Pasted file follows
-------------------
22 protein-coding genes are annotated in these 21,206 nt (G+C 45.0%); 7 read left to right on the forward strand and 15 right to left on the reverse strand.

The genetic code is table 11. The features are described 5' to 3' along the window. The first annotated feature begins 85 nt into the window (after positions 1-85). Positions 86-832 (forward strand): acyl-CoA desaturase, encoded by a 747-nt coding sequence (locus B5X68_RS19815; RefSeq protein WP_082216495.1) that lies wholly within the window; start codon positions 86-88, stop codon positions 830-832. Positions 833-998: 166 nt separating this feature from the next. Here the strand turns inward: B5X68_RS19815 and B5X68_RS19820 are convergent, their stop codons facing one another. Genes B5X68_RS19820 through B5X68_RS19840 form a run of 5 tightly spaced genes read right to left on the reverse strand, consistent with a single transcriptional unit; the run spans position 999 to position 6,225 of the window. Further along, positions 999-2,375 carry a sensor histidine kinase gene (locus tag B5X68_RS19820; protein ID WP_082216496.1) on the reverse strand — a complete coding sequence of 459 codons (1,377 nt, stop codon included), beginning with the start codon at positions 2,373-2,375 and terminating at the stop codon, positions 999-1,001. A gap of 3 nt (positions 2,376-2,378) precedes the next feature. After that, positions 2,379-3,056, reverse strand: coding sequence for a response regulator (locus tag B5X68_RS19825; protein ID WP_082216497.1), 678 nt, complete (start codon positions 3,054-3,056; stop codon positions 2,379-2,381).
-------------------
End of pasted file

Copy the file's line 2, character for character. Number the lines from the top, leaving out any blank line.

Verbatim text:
The genetic code is table 11. The features are described 5' to 3' along the window. The first annotated feature begins 85 nt into the window (after positions 1-85). Positions 86-832 (forward strand): acyl-CoA desaturase, encoded by a 747-nt coding sequence (locus B5X68_RS19815; RefSeq protein WP_082216495.1) that lies wholly within the window; start codon positions 86-88, stop codon positions 830-832. Positions 833-998: 166 nt separating this feature from the next. Here the strand turns inward: B5X68_RS19815 and B5X68_RS19820 are convergent, their stop codons facing one another. Genes B5X68_RS19820 through B5X68_RS19840 form a run of 5 tightly spaced genes read right to left on the reverse strand, consistent with a single transcriptional unit; the run spans position 999 to position 6,225 of the window. Further along, positions 999-2,375 carry a sensor histidine kinase gene (locus tag B5X68_RS19820; protein ID WP_082216496.1) on the reverse strand — a complete coding sequence of 459 codons (1,377 nt, stop codon included), beginning with the start codon at positions 2,373-2,375 and terminating at the stop codon, positions 999-1,001. A gap of 3 nt (positions 2,376-2,378) precedes the next feature. After that, positions 2,379-3,056, reverse strand: coding sequence for a response regulator (locus tag B5X68_RS19825; protein ID WP_082216497.1), 678 nt, complete (start codon positions 3,054-3,056; stop codon positions 2,379-2,381).